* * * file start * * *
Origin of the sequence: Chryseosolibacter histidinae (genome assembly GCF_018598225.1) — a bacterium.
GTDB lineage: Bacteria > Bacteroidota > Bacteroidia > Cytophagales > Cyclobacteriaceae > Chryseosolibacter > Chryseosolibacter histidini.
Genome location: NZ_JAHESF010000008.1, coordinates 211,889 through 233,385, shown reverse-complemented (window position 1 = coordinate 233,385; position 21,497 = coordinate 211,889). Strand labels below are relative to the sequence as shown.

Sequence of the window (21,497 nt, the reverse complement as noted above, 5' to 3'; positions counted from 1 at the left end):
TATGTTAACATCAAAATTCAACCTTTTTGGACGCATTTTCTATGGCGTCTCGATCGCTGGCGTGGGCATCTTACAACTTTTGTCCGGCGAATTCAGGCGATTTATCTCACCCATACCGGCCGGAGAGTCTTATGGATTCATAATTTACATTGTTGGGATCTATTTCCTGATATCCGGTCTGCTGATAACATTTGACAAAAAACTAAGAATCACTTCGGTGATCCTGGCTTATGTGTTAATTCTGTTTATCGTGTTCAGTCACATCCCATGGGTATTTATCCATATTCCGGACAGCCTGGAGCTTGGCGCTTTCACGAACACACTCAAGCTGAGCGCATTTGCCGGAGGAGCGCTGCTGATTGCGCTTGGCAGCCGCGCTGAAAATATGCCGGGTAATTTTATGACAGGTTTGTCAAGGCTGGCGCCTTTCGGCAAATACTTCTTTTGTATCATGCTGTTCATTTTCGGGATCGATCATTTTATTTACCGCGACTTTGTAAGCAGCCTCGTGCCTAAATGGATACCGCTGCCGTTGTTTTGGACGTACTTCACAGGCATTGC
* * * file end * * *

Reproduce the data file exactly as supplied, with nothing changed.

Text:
Origin of the sequence: Chryseosolibacter histidinae (genome assembly GCF_018598225.1) — a bacterium.
GTDB lineage: Bacteria > Bacteroidota > Bacteroidia > Cytophagales > Cyclobacteriaceae > Chryseosolibacter > Chryseosolibacter histidini.
Genome location: NZ_JAHESF010000008.1, coordinates 211,889 through 233,385, shown reverse-complemented (window position 1 = coordinate 233,385; position 21,497 = coordinate 211,889). Strand labels below are relative to the sequence as shown.

Sequence of the window (21,497 nt, the reverse complement as noted above, 5' to 3'; positions counted from 1 at the left end):
TATGTTAACATCAAAATTCAACCTTTTTGGACGCATTTTCTATGGCGTCTCGATCGCTGGCGTGGGCATCTTACAACTTTTGTCCGGCGAATTCAGGCGATTTATCTCACCCATACCGGCCGGAGAGTCTTATGGATTCATAATTTACATTGTTGGGATCTATTTCCTGATATCCGGTCTGCTGATAACATTTGACAAAAAACTAAGAATCACTTCGGTGATCCTGGCTTATGTGTTAATTCTGTTTATCGTGTTCAGTCACATCCCATGGGTATTTATCCATATTCCGGACAGCCTGGAGCTTGGCGCTTTCACGAACACACTCAAGCTGAGCGCATTTGCCGGAGGAGCGCTGCTGATTGCGCTTGGCAGCCGCGCTGAAAATATGCCGGGTAATTTTATGACAGGTTTGTCAAGGCTGGCGCCTTTCGGCAAATACTTCTTTTGTATCATGCTGTTCATTTTCGGGATCGATCATTTTATTTACCGCGACTTTGTAAGCAGCCTCGTGCCTAAATGGATACCGCTGCCGTTGTTTTGGACGTACTTCACAGGCATTGC